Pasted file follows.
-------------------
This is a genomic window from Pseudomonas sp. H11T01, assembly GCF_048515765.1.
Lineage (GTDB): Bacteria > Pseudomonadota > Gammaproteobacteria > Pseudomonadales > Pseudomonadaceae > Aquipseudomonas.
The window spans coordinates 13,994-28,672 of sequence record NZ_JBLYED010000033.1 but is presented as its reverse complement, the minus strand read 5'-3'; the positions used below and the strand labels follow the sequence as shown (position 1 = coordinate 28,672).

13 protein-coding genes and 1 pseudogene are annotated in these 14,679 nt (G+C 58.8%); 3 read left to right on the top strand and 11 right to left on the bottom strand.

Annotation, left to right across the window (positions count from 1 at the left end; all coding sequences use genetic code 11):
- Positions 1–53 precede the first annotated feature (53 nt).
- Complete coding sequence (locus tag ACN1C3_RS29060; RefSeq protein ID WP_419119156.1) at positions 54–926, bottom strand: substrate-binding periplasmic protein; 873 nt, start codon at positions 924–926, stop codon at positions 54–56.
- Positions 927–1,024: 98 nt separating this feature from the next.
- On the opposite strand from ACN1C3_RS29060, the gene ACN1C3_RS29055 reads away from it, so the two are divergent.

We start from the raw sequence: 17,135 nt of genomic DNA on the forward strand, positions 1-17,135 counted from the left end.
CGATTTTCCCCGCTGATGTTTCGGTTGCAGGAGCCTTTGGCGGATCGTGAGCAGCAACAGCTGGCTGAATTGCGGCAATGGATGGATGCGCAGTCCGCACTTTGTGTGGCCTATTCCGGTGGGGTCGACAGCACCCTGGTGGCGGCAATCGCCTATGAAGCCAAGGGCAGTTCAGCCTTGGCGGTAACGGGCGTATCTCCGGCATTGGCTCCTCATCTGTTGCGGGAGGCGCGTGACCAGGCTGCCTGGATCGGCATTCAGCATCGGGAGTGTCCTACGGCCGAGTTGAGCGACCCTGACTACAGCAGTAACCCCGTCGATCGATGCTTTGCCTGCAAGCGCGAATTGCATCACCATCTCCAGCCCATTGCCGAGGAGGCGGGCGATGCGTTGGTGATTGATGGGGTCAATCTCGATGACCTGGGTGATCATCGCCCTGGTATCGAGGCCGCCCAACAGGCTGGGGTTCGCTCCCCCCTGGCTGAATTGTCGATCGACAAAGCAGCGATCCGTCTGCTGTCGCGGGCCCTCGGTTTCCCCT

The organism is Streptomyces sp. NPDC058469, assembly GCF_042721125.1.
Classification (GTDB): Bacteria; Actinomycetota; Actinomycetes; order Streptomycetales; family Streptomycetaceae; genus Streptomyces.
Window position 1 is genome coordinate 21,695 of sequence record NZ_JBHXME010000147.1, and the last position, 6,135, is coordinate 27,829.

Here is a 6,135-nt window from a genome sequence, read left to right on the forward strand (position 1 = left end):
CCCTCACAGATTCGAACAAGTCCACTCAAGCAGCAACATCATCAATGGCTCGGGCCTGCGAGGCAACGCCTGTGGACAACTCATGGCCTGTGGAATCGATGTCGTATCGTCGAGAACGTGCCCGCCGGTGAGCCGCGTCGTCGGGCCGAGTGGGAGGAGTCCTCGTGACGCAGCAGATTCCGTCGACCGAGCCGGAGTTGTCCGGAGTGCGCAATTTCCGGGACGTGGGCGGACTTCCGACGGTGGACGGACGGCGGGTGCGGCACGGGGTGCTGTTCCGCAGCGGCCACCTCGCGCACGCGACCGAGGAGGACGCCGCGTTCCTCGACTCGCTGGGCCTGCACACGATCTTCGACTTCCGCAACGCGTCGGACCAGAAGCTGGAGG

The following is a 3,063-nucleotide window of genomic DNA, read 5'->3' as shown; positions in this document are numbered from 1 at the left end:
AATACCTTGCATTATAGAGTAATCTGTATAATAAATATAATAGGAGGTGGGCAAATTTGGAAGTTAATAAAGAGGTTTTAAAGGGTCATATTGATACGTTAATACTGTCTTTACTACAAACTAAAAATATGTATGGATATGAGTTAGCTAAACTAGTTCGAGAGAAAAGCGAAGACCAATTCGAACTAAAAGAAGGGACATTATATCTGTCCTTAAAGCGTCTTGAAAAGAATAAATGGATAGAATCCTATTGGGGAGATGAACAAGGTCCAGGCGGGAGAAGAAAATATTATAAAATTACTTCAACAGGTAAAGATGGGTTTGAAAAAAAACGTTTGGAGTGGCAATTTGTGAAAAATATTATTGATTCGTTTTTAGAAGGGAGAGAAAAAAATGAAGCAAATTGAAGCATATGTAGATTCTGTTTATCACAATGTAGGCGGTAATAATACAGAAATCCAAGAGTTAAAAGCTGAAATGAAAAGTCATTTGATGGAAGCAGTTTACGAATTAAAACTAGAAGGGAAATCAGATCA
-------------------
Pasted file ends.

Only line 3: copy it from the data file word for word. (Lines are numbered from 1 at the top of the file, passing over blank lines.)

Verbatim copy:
The window spans coordinates 13,994-28,672 of sequence record NZ_JBLYED010000033.1 but is presented as its reverse complement, the minus strand read 5'-3'; the positions used below and the strand labels follow the sequence as shown (position 1 = coordinate 28,672).